Focusing on Women's Safety and Health Issues at Work

Published on 08/13,2013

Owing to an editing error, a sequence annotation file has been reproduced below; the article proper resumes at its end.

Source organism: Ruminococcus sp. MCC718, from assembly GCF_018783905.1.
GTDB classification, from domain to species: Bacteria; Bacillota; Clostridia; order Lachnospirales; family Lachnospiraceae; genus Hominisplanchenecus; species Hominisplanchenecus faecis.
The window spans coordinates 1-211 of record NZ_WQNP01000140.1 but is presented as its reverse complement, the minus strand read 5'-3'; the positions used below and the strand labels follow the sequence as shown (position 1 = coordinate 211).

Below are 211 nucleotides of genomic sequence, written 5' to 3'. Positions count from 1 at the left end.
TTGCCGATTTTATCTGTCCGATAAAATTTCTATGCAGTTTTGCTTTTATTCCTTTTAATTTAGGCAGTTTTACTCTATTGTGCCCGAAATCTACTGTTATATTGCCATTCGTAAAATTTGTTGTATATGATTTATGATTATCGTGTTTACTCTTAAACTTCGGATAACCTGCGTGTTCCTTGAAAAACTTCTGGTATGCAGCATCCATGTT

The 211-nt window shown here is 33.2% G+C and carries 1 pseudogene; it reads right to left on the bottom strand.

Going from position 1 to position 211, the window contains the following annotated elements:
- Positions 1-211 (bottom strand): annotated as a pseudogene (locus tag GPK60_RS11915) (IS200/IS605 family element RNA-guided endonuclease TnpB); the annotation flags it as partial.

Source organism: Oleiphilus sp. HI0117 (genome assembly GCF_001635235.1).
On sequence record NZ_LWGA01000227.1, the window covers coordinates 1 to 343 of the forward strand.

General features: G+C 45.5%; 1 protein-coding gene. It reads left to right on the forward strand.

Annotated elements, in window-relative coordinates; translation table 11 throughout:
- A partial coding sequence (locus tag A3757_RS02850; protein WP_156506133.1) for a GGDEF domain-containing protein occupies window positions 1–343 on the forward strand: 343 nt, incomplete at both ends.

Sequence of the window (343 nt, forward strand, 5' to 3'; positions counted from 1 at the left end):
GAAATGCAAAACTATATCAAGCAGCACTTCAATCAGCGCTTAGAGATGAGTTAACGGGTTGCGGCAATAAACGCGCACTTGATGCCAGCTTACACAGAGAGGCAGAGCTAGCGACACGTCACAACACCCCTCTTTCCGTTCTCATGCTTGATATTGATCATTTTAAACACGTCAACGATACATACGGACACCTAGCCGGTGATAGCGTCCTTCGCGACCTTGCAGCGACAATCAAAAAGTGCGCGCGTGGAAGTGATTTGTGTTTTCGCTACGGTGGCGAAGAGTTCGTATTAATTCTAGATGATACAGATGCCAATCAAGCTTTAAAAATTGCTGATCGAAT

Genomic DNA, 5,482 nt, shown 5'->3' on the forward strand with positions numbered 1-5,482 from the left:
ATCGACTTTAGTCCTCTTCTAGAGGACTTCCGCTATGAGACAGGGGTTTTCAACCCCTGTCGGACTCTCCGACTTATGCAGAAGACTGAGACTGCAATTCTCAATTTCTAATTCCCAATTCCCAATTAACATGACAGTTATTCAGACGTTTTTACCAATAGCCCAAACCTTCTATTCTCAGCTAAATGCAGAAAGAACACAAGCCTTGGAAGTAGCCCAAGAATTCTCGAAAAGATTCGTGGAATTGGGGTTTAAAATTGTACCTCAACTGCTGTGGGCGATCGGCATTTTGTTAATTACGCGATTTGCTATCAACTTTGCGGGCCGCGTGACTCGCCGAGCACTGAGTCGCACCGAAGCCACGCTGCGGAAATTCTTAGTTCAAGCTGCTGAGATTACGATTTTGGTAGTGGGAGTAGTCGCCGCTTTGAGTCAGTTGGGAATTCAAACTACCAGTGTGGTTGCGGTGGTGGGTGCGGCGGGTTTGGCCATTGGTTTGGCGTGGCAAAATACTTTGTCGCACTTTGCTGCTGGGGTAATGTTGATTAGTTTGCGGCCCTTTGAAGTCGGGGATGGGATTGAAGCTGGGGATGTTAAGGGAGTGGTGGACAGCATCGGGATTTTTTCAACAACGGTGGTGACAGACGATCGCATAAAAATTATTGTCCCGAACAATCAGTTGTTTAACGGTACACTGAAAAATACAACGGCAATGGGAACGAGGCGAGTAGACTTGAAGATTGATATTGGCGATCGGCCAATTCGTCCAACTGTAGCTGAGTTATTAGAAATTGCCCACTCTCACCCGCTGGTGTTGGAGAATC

Globally the workforce has changed in the last 50 years. Though men still outnumber women in the workforce, the percent of women working has steadily increased from 34% in 1950s to 60% today. The percent of men working has been decreasing during this time, from 84% in the 50s to only 73% working today. Women are now marrying later in life, staying in school longer, delaying childbirth, and having fewer children than in previous years. More women are choosing to continue working while also balancing the traditional parenting responsibilities. Work-related health challenges facing womenWomen face different workplace health challenges than men. This is partly because men and women tend to have different kinds of jobs. Women generally have more work-related cases of carpal tunnel syndrome, tendonitis, respiratory diseases, infectious and parasitic diseases, and anxiety and stress disorders. Social, economic, and cultural factors also put women at risk for injury and illness. For example, women are more likely than men to do contingent work part-time, temporary, or contract work. Compared to workers in traditional job arrangements, contingent workers have lower incomes and fewer benefits. Like all workers in insecure jobs, women may fear that bringing up a safety issue could result in job loss or more difficult work situations. They may also be less likely to report a work-related injury. Within our workforce, immigrant/refugee women are a particularly at-risk group. They face barriers related to their immigrant/refugee status as well as issues in balancing work, home, and family. Compared to native-born women, immigrant/refugee women work in industries and jobs with much higher injury rates. Sexist treatment and gender discrimination in the workplace can affect a woman's physical and mental health. Sexual harassment can lead to or contribute towards the following conditions:-·            Anxiety /Depression / Low self-esteem ·            Alienation·            Insomnia / Nausea / Headaches·            Increased infectionsBalancing work and family tasks can put additional stress on women, who in many families still take primary responsibility for childcare and eldercare. When family and work demands collide, the resulting stress can lead to physical health problems such as poor appetite, lack of sleep, increase in blood pressure, fatigue, and increased susceptibility to infection. It can also result in mental health problems such as burnout and depression.Learn more about these issues and others facing women workers at the National Institute for Occupational Safety and Health (NIOSH) Centers for Disease Control and Prevention. If you are a UCT Staff Member needing help, please call 650 2154 to access the Employee Assistance Programme.

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